Next up, the moment I had been waiting for: #menu! I checked the criterion HTML to verify that these were, in fact, the tabs. In the BP source, the tabs are #sitenav. The structures were identical, too: unordered lists. Changing the class selector was all that was required there. Then I took care of the images, converting img02.gif to criterion_tab.png, img03.gif to criterion_tabhover.png, and img04.gif to criterion_tabactive.png.

Styled Tabs!

Fixing Tab Bar Problems

While I now had tabs, there was some sort of serious problem: the first tab was higher than all the others. Once again, Firebug came to the rescue. I toggled each attribute on the sitenav, the ul, and the li styles until the tabs lined up. The problem turned out to be that serendipity.css was applying a padding to #sitenav ul li. I have no idea why it didn't bump the first menu item down, but removing it lined everything up.

Since that style didn't appear in criterion_style.css, I created it, setting the padding to 0. I had tabs! With a hover effect, no less! (You can just see some of the Firebug menu in the screenshot.)

Firebug Saves the Tabs

The Banner

Next up in the stylesheet was #logo. This corresponded almost exactly with #serendipity_banner. That was a quick search-and-replace, without even any images to worry about. Neat what you can do with CSS, isn't it?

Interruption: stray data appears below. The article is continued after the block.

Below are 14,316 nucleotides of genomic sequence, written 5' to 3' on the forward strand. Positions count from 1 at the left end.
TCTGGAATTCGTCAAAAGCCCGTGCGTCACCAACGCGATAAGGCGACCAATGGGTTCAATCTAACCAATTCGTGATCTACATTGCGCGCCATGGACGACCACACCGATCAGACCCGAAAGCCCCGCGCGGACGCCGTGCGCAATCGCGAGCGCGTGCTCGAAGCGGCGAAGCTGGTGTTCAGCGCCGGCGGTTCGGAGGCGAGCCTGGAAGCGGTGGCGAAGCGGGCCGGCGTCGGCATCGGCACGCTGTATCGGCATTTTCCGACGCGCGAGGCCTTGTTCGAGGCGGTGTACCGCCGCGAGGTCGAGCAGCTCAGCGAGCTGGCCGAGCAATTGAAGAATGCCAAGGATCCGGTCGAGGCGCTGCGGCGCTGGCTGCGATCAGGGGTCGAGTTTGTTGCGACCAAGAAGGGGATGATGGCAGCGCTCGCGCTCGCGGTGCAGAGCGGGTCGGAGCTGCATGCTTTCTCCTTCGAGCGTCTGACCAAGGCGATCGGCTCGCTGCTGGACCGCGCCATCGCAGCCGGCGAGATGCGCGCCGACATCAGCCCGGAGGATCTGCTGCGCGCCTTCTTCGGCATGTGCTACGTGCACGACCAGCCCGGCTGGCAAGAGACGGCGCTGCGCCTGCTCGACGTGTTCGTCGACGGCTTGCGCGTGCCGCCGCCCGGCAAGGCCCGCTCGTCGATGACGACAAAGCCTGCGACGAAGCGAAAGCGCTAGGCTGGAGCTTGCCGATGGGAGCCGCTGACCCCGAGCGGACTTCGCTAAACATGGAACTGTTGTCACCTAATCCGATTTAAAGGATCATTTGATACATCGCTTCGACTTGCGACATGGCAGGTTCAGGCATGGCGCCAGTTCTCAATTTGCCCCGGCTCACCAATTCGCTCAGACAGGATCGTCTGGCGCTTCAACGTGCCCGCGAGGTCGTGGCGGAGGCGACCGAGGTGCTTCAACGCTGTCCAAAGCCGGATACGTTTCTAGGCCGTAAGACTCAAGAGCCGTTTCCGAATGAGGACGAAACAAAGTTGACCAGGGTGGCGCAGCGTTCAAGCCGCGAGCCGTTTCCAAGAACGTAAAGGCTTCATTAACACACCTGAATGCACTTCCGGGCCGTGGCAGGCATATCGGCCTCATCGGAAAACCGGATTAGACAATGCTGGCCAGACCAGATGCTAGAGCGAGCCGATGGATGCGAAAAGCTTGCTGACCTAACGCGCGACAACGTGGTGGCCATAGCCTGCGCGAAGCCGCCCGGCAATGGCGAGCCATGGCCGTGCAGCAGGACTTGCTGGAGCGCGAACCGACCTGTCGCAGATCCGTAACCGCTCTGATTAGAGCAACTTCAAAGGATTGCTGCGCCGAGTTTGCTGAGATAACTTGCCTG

Styled Banner

The Page Width

Continuing along, I found #content. This is where I commented out the width, because it messed up BP's content div, which wrapped the entries. But criterion's content div wrapped entries and the sidebar, leaving the header and tab menu outside. Nothing in BP matched that.

Since I couldn't find a perfect match for structure, I tried to find a match in functionality. The content div pretty much set the width of the page for criterion; in BP, the closest thing is #wrapper. So I changed #content to #wrapper and restored the width: 740px; line I had commented out earlier.

Styled Width

As you can see, everything has moved over. I've never been a fan of fixed width templates, but I decided not to fix it yet. I wanted to finish the rest of the porting before I moved on to actual modifications.

The Entry Column Width

The next style from criterion was #main. This wrapped the entries, which corresponded to BP's content div. The only style was a width and a float. Since BP already takes care of the placement of sidebars and entries -- allowing lots of combinations not considered by the designers of criterion -- I didn't want to float the entries on my own. I removed the float from #content, but I kept the width, just to stay true to criterion's original design.

Then followed styles for the welcome entry and the example entry. They were empty, so I deleted them.

The Sidebar Width

The next useful style was for #sidebar. Anybody could tell that was for the sidebar. Again, I kept the size and removed the placement, so BP could place the sidebar wherever it wanted. But Serendipity provides for two sidebars, #serendipityLeftSideBar and #serendipityRightSideBar, so I had to include both in the style selector.

Then came a bunch of criterion-specific styles, like the login box, text entry fields, the updates box, and the partners box. I deleted these. That was plenty for one edit, so I saved and had a look at my progress.